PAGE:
Charities, both phony and legitimate, fill our mailboxes with appeals this time of year, but a call to the Better Business Bureau or a visit to the Web site of the American Institute of Philanthropy can determine those that are legitimate. Most charity watchdog groups recommend that no more than 35 percent of a charity’s expenses go for fund-raising, so ask to see the organization’s IRS Form 990 if you have questions about how it spends the money it raises.
Avoid these scams
Scams are also on the rise, and especially during the holidays. A study conducted by AARP found that 26 percent of those surveyed had been the victim of a scam, but seniors aren’t the only ones targeted.
People who have seen their friends and neighbors making huge profits in real estate need to be wary of sales pitches for resort time-share units in Mexico or Central America. At the time you sign up, you may be promised an annual return of 9 percent or better, plus a guarantee the company will buy back the unit at the original purchase price within five years. The catch? The promised returns don’t materialize or the developer doesn’t have enough money to buy back the property.
People who leave jobs and convert large employer-sponsored retirement accounts into IRAs are often urged to set up self-directed IRAs in risky oil and natural-gas partnerships by an unknown promoter over the phone or Internet. While some partnerships offer big tax breaks, shady ones pop up when energy prices soar, so check out the company with securities’ regulators. Be especially wary of offshore or foreign oil and gas ventures, in which most wells are beyond the reach of state regulators.
The age of the Internet has fostered a new series of scams aimed at people seeking legitimate employment. The most obvious are those involving requests to “process” payments, usually by international companies that claim to have no other U.S. contacts, but end up ripping off their new employees who cash fraudulent checks or money orders.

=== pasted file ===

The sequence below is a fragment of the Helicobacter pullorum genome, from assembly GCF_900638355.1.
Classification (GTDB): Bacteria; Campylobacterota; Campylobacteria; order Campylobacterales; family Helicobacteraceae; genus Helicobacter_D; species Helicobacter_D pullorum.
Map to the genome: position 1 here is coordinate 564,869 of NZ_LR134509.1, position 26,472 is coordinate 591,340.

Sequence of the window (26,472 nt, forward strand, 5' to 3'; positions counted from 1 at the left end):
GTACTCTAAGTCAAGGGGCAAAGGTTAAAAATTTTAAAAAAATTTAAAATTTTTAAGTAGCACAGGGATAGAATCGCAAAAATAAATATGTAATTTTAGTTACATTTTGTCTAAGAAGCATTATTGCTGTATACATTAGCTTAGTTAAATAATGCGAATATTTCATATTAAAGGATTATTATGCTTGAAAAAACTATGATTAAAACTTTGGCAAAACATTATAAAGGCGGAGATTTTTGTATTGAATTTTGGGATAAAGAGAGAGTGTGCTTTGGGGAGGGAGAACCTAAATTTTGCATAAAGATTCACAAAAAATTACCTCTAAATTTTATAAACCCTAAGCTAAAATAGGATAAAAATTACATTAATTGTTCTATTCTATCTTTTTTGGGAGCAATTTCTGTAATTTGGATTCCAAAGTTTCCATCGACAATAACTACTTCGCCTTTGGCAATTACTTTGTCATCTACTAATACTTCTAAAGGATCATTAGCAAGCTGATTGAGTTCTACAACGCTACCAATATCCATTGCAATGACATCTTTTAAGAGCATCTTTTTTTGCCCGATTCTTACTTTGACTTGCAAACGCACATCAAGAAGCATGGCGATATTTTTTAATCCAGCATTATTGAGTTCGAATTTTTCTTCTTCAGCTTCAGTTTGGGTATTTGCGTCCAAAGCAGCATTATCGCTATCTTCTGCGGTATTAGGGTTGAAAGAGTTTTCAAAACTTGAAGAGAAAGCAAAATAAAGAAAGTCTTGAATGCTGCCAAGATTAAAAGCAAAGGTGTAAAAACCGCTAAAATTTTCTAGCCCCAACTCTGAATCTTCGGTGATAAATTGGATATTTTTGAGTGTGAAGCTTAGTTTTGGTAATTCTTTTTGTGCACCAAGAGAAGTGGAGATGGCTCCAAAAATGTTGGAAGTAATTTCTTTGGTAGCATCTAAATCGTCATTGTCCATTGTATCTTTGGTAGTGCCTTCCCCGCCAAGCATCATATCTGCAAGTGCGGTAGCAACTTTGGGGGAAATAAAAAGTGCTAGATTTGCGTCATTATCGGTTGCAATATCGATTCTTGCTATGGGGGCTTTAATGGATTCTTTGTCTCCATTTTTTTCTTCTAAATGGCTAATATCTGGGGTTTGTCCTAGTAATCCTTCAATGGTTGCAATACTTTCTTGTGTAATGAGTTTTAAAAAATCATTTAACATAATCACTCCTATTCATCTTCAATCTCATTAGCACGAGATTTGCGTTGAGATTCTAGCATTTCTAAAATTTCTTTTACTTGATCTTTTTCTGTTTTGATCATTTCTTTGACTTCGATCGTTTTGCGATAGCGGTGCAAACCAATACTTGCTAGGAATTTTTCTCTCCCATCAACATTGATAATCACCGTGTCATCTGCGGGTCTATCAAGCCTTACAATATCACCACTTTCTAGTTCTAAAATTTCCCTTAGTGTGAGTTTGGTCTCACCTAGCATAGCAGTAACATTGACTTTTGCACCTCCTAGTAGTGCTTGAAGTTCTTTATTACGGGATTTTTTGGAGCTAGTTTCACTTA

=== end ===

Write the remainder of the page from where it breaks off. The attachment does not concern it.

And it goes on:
Popular, too, are reshipping scams that involve a fraudulent employer asking a new employee to repackage and reship the goods to another address. It often turns out that the goods have been stolen, and the innocent victim is arrested for receiving stolen property when the package is backtracked to his or her property.
If they contact you
Be wary of any telephone callers who call and ask you to verify your Social Security number, credit card numbers, or bank accounts, especially if they’re promising to find or return money. They may claim to be affiliated with the FBI, IRS, the state or local district attorney’s office, or a public-advocacy office. Get their number and call back another day.
The same goes for e-mail. People are receiving numerous e-mails daily now from what appears to be a legitimate note from your credit card company, bank, or credit union telling you they have reason to believe your account has been compromised, asking that you verify your account information in order to protect your account. These “phishing” e-mails are fraudulent and may even have a link that takes you to a Web site that looks almost identical to that of your institution. Always contact your credit card company or bank using the phone number listed on monthly statements or card. It’s not safe to use the phone number on the e-mail as it may be that of the scam artist, set up to sound realistic.
In short, make it a practice not to verify or give out any information if you are contacted first.
Today, you have to be a much smarter consumer than you were 20 or 30 years ago, says Frank Abagnale, author of The Art of the Steal: How to Protect Yourself and Your Business from Fraud and a reformed thief himself: “You have to be careful where you go on the Internet, who you give information to, who you believe.”
There’s help available if you have questions whether a solicitation or proposition is legitimate.
North American Securities Administrators Association
Federal Trade Commission
American Institute of Philanthropy
Better Business Bureau of Central and Eastern Kentucky
Better Business Bureau of Louisville,Western Kentucky, and Southern Indianawww.ky-in.bbb.org
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